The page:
What's better for you, free weights or strength machines?

Let's get one thing out of the way right now: There's not going to be any "one method is better 100 percent of the time" here. Both free weights and resistance machines can help you build strength, size, and generally get fit.

They do, however, each have unique sets of strengths and weaknesses. That's because free weights move freely forward and backward, side to side, and up and down, explains exercise scientist, Ed Hulit, CSCS, project manager at Technogym, which designs and produces top-of-the-line free-weights and machines. That's all three dimensions, my friends. Weight machines, however, are fixed to an axis, meaning their weights can only move in a specified way—generally in only two planes. Sometimes just one.

It's important to make that clear, not only because it affects how the muscles train and grow, but because some machines are not fixed and, by and large, actually belong in the free-weight camp, he notes. For instance, cable systems look like machines, but grab ahold of one and you can move its weight wherever you want. There's no track pre-determining your motion. Machines, however, are only going to let you move that bar up and down. There's nowhere else to go.

So, with that in mind, take a gander at the strengths and weaknesses of both free-moving and fixed exercises:

They Train Several Muscles at Once

"You can't go wrong with using multi-joint compound movements that can only be done with free weights," says strength coach Chase Karnes, CSCS, NSCA-CPT. "They recruit more muscle mass than using machines since you not only are moving the weight, but are required to stabilize it. So when you're squatting, not only are your quads and hamstrings working, but so are your calves, glutes, spinal erectors, abdominals, and lats. In comparison, on the leg press you're only recruiting your quads and hamstrings."

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They're Functional
As of late, "functional fitness" has become something of a buzz-term—and for good reason. Movements that train your body using its natural biomechanics can actually help your performance outside the weight room, whether you're sprinting to a bus or trying to lift a definitely overweight bag into a plane's overhead compartment. Your body is trained and develops strength in movement patterns it was designed to perform, Hulit says. In daily life, you rarely, if ever, perform a movement that doesn't hit all three planes.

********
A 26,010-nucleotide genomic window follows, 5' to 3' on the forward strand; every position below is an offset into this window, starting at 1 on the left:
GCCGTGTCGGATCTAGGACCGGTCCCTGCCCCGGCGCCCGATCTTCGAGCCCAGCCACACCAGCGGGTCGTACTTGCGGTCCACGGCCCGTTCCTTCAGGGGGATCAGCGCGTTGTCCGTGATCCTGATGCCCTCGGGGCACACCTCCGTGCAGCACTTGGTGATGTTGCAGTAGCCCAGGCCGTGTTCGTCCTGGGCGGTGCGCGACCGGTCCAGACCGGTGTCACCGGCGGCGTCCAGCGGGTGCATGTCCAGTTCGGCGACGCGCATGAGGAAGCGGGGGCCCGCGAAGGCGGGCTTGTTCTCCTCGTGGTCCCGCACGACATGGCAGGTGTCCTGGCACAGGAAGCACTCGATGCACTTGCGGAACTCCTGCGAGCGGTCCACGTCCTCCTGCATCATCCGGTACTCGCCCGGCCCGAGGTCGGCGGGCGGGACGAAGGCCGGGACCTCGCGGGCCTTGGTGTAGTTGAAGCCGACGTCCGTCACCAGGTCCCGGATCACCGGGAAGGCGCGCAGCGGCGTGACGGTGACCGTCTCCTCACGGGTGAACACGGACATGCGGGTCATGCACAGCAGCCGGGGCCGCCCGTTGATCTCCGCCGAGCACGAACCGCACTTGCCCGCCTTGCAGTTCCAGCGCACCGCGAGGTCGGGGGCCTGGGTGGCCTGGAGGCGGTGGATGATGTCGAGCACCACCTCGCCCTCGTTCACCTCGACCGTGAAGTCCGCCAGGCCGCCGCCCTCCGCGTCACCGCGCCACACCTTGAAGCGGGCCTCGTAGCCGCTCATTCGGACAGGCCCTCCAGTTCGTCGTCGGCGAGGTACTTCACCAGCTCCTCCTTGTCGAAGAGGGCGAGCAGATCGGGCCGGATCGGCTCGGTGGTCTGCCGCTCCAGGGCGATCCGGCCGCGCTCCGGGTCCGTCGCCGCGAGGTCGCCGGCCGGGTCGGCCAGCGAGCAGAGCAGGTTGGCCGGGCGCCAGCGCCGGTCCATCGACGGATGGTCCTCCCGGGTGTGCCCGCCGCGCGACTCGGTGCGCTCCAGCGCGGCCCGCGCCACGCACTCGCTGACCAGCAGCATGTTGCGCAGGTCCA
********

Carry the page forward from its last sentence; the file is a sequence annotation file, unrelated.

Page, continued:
They Require Awesome Form
When you grab a barbell, you really need to know what you're doing, as improper form can lead to anything from so-so results to injury, notes Hulit.

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They Isolate Specific Muscles

When you're trying to train the most muscles in the least amount of time, or just build all-over strength, this is a huge con. But sometimes, you do really want to hone in on a specific muscle. "For instance, when you are pushing the handles away from you on a chest press machine, you are only going to move in one direction, which isolates the pectorals and makes them grow more dramatically," Hulit says. However, even if you aren't looking to make a certain muscle pop out like never before, isolating muscles can also come in handy if you suffer from any muscle imbalance and you need to shore up said muscle's strength, he says.

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They Let You Lift More Weight
Pound per pound, weight machines tend to be easier than free weights because you are only moving in one direction and don't have to work to keep the weight from falling to one side or the other. That means you can move more weight on a bicep curl machine than you could if you were wielding dumbbells. The more weight your bicep moves, the more it will grow.

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They Don't Always Provide The Right Fit
They have a reputation for taking the guesswork out of exercise, but if you don't understand how to adjust a machine properly, and don't take the time to move any pegs in all of the right places, you could still be using poor form, Karnes says. More machines, however, are making moves to make proper form easier. For instance, on many of its machines, Technogym includes QR codes that can be scanned with your phone to show proper form. Meanwhile, all adjustments can be made while you're on the machine, so you don't have to keep hopping on and off in order to find the right fit for you.

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In the end, for overall strength and conditioning, free-weight exercises—especially those that use compound movements—should be the bedrock of any strength-training plan. Still, machines can be great tools for helping you focus on and develop certain muscles (granted you use them properly).

For example, to get the most from the weight room, Carnes recommends starting your workouts with one or more multi-joint compound movements such as the squat, bench press, deadlift, and overhead press. Then, you can use a few carefully selected machines to strengthen any weak spots and craft the physique you want.

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